Lloyd Morrisett, who helped launch ‘Sesame Street,’ dies
NEW YORK (AP) — Lloyd Morrisett, the co-creator of the beloved children’s education TV series “Sesame Street,” which uses empathy and fuzzy monsters like Abby Cadabby, Elmo and Cookie Monster to charm and teach generations around the world, has died. He was 93.
Morrisett’s death was announced Monday by Sesame Workshop, the nonprofit he helped establish under the name the Children’s Television Workshop. No cause of death was given.
In a statement, Sesame Workshop hailed Morrisett as a “wise, thoughtful, and above all kind leader” who was “constantly thinking about new ways” to educate.
Morrisett and Joan Ganz Cooney worked with Harvard University developmental psychologist Gerald Lesser to build the show’s unique approach to teaching that now reaches 120 million children. Legendary puppeteer Jim Henson supplied the critters.
“Without Lloyd Morrisett, there would be no ‘Sesame Street.’ It was he who first came up with the notion of using television to teach preschoolers basic skills, such as letters and numbers,” Cooney said in a statement. “He was a trusted partner and loyal friend to me for over 50 years, and he will be sorely missed.”
The germ of “Sesame Street” was sown over a dinner party in 1966, where he met Cooney.
“I said, ‘Joan, do you think television could be used to teach young children?’ Her answer was, ‘I don’t know, but I’d like to talk about it,’” he recalled to The Guardian in 2004.
The first episode of “Sesame Street” — sponsored by the letters W, S and E and the numbers 2 and 3 — aired in the fall of 1969. It was a turbulent time in America, rocked by the Vietnam War and raw from the assassination of the Rev. Martin Luther King Jr. the year before.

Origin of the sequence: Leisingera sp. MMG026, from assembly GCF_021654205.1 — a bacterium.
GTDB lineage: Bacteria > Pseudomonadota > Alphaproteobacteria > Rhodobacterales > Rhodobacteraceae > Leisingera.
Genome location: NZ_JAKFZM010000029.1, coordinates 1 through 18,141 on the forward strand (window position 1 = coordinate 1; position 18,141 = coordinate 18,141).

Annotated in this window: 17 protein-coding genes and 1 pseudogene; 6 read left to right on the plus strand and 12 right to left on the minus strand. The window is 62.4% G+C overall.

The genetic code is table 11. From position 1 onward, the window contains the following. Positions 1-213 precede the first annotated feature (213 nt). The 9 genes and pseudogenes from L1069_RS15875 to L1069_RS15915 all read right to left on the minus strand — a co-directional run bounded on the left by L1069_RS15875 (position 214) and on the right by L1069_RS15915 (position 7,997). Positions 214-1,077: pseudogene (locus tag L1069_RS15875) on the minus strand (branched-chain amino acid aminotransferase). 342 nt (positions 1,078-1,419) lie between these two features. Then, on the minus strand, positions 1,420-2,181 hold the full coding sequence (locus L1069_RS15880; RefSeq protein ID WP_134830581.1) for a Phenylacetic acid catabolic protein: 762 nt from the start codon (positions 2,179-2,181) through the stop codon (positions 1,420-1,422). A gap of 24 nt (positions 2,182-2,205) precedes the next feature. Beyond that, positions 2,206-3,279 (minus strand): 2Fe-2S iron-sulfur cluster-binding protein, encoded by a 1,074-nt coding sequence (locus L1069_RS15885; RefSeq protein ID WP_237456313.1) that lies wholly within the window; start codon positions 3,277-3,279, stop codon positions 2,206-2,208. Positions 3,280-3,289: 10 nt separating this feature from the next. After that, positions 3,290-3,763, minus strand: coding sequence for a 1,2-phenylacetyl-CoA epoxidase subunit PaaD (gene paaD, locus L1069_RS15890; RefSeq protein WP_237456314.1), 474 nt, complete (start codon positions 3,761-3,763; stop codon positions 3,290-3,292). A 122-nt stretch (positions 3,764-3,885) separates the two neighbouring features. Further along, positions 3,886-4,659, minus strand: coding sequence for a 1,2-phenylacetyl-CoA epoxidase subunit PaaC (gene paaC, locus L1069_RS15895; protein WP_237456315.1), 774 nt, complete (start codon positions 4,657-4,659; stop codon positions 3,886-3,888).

“Sesame Street” was designed by education professionals and child psychologists with one goal: to help low-income and minority students aged 2-5 overcome some of the deficiencies they had when entering school. Social scientists had long noted kids who were white and from higher-income families were often better prepared.
The show was set on an urban street with a multicultural cast. Diversity and inclusion were baked into the show. Monsters, humans and animals all lived together peacefully.
It introduced the bilingual Rosita — the first Latina Muppet — in 1991. Julia, a 4-year-old Muppet with autism, came in 2017 and the show has since offered help for kids whose parents are dealing with addiction and recovery, and children suffering as a result of the Syrian civil war. To help kids after 9/11, Elmo was left traumatized by a fire at Hooper’s store but was soothingly told that firefighters were there to help.
The company said upon the news of his death that Lloyd left “an outsized and indelible legacy among generations of children the world over, with ‘Sesame Street’ only the most visible tribute to a lifetime of good work and lasting impact.”
He is survived by his wife, Mary; daughters Julie and Sarah; and granddaughters Frances and Clara.